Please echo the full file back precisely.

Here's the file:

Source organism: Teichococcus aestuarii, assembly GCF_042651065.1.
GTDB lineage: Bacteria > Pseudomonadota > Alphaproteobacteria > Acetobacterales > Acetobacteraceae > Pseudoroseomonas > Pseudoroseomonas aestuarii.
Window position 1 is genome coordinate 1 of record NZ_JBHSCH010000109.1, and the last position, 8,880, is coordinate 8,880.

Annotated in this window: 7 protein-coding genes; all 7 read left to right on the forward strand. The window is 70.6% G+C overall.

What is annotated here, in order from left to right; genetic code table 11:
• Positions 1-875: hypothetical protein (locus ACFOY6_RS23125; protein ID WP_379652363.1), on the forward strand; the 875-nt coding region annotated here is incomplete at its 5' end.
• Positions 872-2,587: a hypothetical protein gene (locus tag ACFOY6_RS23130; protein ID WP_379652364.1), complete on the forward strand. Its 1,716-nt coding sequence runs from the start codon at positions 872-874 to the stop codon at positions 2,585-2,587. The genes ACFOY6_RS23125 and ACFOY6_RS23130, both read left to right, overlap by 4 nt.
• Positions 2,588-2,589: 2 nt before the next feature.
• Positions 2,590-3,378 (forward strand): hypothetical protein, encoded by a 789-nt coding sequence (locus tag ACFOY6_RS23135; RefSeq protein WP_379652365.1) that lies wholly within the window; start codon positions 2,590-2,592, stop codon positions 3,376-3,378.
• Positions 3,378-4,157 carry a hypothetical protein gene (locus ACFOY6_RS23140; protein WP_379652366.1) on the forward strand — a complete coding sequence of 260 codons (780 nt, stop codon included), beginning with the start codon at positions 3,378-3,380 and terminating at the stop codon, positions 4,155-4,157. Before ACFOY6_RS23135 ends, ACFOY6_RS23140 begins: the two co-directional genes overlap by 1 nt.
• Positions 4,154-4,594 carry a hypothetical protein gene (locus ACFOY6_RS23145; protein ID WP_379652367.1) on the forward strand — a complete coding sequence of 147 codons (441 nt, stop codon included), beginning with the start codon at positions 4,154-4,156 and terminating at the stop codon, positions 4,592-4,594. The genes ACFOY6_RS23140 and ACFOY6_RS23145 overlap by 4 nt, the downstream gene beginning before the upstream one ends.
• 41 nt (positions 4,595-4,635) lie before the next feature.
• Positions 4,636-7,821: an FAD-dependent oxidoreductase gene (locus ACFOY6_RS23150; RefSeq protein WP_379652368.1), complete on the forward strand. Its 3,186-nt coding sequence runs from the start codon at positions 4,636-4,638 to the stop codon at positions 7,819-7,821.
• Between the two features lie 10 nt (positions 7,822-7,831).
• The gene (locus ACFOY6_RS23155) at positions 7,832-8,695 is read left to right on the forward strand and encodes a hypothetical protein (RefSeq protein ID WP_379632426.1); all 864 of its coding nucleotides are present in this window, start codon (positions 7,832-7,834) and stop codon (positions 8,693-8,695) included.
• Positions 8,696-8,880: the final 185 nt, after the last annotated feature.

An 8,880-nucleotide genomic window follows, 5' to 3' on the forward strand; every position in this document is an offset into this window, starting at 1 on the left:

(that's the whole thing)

Source organism: Teichococcus aestuarii, assembly GCF_042651065.1.
GTDB lineage: Bacteria > Pseudomonadota > Alphaproteobacteria > Acetobacterales > Acetobacteraceae > Pseudoroseomonas > Pseudoroseomonas aestuarii.
Window position 1 is genome coordinate 1 of record NZ_JBHSCH010000109.1, and the last position, 8,880, is coordinate 8,880.

Annotated in this window: 7 protein-coding genes; all 7 read left to right on the forward strand. The window is 70.6% G+C overall.

What is annotated here, in order from left to right; genetic code table 11:
• Positions 1-875: hypothetical protein (locus ACFOY6_RS23125; protein ID WP_379652363.1), on the forward strand; the 875-nt coding region annotated here is incomplete at its 5' end.
• Positions 872-2,587: a hypothetical protein gene (locus tag ACFOY6_RS23130; protein ID WP_379652364.1), complete on the forward strand. Its 1,716-nt coding sequence runs from the start codon at positions 872-874 to the stop codon at positions 2,585-2,587. The genes ACFOY6_RS23125 and ACFOY6_RS23130, both read left to right, overlap by 4 nt.
• Positions 2,588-2,589: 2 nt before the next feature.
• Positions 2,590-3,378 (forward strand): hypothetical protein, encoded by a 789-nt coding sequence (locus tag ACFOY6_RS23135; RefSeq protein WP_379652365.1) that lies wholly within the window; start codon positions 2,590-2,592, stop codon positions 3,376-3,378.
• Positions 3,378-4,157 carry a hypothetical protein gene (locus ACFOY6_RS23140; protein WP_379652366.1) on the forward strand — a complete coding sequence of 260 codons (780 nt, stop codon included), beginning with the start codon at positions 3,378-3,380 and terminating at the stop codon, positions 4,155-4,157. Before ACFOY6_RS23135 ends, ACFOY6_RS23140 begins: the two co-directional genes overlap by 1 nt.
• Positions 4,154-4,594 carry a hypothetical protein gene (locus ACFOY6_RS23145; protein ID WP_379652367.1) on the forward strand — a complete coding sequence of 147 codons (441 nt, stop codon included), beginning with the start codon at positions 4,154-4,156 and terminating at the stop codon, positions 4,592-4,594. The genes ACFOY6_RS23140 and ACFOY6_RS23145 overlap by 4 nt, the downstream gene beginning before the upstream one ends.
• 41 nt (positions 4,595-4,635) lie before the next feature.
• Positions 4,636-7,821: an FAD-dependent oxidoreductase gene (locus ACFOY6_RS23150; RefSeq protein WP_379652368.1), complete on the forward strand. Its 3,186-nt coding sequence runs from the start codon at positions 4,636-4,638 to the stop codon at positions 7,819-7,821.
• Between the two features lie 10 nt (positions 7,822-7,831).
• The gene (locus ACFOY6_RS23155) at positions 7,832-8,695 is read left to right on the forward strand and encodes a hypothetical protein (RefSeq protein ID WP_379632426.1); all 864 of its coding nucleotides are present in this window, start codon (positions 7,832-7,834) and stop codon (positions 8,693-8,695) included.
• Positions 8,696-8,880: the final 185 nt, after the last annotated feature.

An 8,880-nucleotide genomic window follows, 5' to 3' on the forward strand; every position in this document is an offset into this window, starting at 1 on the left: